Mailbag: Research on Dialogue and Story Generation (Part 2)

This is a continuation of an earlier mailbag answer about research that touches on dialogue and story generation. As before, I’m picking a few points of interest, summarizing highlights, and then linking through to the detailed research. In this section, I’m mostly looking at authoring tools and at academic theoretical work on interactive narrative.

This will not be comprehensive.

Authoring Tools for Dynamic or Procedural Storytelling

Several academic projects focus on building authoring tools for various types of dynamic or procedural storytelling, whether or not those are heavily augmented by AI. Many of these don’t rely on machine learning per se but do explore some other aspect of  the problem; in particular, several attempt to furnish the author with the means to build content for a planner-based storytelling system. But there’s a whole range of functionality here (and this is not a complete list):

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Andrew Gordon has done quite a bit of work around tools designed to assist authors with story creation ideas based on large corpora. I’ve written elsewhere about DINE, his interactive story authoring tool. DINE allows authors to describe the sorts of prompts that they want to understand, but uses its own models of language to determine whether a player’s input qualifies as matching a prompt. The result is less controllable but sometimes more robust than a standard interactive fiction parser. (“Sometimes” is the key word in that sentence.)

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Emma’s Journey is a project out of UCSC that combines fragments of choice-based narrative with a planner to create dynamic scenes. Individual pieces feel like they could have been done in Twine, but the selection and ordering of pieces is very dependent on current stats; and there is a distracting minigame for the player that also affects what options are available. This is built with the experimental StoryAssembler tool. There are also several associated research papers.

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StoryPlaces is a University of Southampton tool for building locative narratives, tying snippets of story to places on the map. It provides an online authoring tool that is open to any user who signs up.

Chris Martens has explored programming languages that can express the possibility spaces available for interactive stories. Ceptre is a language for modeling generative interactive systems; this video demonstrates.

Nicolas Szilas heads up the IDtension project, which is designed to construct scenarios in which the player faces dynamically chosen obstacles to their narrative goals. Nothing for Dinner is a short game/experience written with IDTension, and Szilas’ group is also exploring what forms of authoring support are needed to help creators build stories in this structure.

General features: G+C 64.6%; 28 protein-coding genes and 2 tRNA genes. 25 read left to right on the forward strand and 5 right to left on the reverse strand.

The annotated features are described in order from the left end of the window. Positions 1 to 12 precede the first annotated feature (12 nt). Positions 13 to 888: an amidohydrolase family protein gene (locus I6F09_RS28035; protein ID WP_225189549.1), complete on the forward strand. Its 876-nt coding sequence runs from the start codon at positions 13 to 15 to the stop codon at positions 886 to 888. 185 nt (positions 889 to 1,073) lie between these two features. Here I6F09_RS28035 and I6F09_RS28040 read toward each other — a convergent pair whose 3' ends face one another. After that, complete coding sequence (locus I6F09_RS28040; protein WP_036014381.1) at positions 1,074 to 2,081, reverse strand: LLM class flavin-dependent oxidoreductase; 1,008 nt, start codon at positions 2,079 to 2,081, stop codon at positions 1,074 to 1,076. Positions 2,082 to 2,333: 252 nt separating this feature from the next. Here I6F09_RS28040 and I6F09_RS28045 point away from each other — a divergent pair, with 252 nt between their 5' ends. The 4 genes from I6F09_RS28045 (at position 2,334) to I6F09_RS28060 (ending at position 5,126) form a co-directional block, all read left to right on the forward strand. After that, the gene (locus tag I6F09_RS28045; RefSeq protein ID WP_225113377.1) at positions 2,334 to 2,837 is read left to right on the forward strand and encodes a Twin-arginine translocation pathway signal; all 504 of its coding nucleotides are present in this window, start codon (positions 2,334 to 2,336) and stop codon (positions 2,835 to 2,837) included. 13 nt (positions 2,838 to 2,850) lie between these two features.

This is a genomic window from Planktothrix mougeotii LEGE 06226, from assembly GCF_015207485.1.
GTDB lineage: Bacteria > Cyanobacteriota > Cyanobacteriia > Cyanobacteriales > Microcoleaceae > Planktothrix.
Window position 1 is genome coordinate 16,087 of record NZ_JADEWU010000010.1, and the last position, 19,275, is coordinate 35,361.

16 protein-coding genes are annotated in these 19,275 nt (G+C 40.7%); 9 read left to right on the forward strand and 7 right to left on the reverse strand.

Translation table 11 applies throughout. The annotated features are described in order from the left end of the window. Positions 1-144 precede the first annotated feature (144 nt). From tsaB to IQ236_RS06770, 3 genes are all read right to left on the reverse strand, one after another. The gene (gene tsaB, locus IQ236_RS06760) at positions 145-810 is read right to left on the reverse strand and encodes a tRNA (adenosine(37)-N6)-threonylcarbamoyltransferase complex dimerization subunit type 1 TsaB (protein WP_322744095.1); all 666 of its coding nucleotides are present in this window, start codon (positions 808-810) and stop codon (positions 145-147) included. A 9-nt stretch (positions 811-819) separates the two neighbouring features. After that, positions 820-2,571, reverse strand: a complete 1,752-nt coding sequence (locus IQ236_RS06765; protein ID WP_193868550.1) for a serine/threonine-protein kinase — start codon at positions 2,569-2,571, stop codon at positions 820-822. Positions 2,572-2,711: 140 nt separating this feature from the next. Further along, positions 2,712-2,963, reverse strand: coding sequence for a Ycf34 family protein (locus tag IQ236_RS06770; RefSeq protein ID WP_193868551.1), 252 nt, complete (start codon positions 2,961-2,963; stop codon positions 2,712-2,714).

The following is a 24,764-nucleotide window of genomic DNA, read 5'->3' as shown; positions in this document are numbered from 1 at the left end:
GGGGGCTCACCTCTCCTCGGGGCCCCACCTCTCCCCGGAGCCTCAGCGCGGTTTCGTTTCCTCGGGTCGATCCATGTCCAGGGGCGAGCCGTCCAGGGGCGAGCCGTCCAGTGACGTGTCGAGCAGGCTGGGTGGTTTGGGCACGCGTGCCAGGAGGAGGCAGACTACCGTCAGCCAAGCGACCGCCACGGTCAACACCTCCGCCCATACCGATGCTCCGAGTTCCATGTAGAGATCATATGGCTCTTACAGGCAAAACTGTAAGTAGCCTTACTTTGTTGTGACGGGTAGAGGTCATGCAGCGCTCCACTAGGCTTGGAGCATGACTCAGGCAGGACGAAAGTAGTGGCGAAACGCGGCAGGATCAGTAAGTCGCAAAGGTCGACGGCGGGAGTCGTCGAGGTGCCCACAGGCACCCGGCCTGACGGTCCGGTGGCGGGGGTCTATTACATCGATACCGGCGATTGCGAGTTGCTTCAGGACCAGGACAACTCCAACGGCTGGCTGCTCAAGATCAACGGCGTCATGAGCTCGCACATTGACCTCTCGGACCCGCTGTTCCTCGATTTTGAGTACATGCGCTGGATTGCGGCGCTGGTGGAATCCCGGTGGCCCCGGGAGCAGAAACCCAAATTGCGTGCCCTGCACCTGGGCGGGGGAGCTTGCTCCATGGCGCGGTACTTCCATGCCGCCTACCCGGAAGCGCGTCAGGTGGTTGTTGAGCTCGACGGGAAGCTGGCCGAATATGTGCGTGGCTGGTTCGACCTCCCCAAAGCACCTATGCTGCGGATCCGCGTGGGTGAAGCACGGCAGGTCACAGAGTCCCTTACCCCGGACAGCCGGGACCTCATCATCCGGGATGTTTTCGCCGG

AntWriter allows multiple authors to collaborate on improvisational storytelling during a live improv performance — here the computer itself is facilitating human planning rather than performing the planning itself. (Paywalled article about AntWriter.)

Also in this space: Hartmut Koenitz’ ASAPS project and the Advanced Stories site (which is more player-facing but looks like it hasn’t gained new content since 2013). I’m aware this exists but don’t know as much about its goals.

Theorizing and Studying the Craft of (Especially) Interactive Narrative

Alongside these technical innovations and those that propose to put control of some or all of the story in the possession of the computer, there is research that aims at understanding interactive narrative as artform and craft, or attempts to measure player reactions to different types of strategies.

Peter Mawhorter works on choice structures in games: Towards a Theory of Choice Poetics (2014) lays out a number of aspects of choice design, including many that the IF community would recognize from its own discussions, and his subsequent work builds on this understanding. His work is a more academic kin to IF community essays like Sam Ashwell’s Bestiary of Player Agency.

Here’s Yuin Theng Sim and Alex Mitchell on gameplay as a narrative technique (paywall), and how much storytelling can be done via gameplay and mechanics without reliance on text or dialogue.

Meanwhile, the discussion here has largely been picking (intentionally) from relatively recent work, but James Ryan has been engaged in an ongoing research project to discover and document story generators and interactive narratives from the early 20th century onward.

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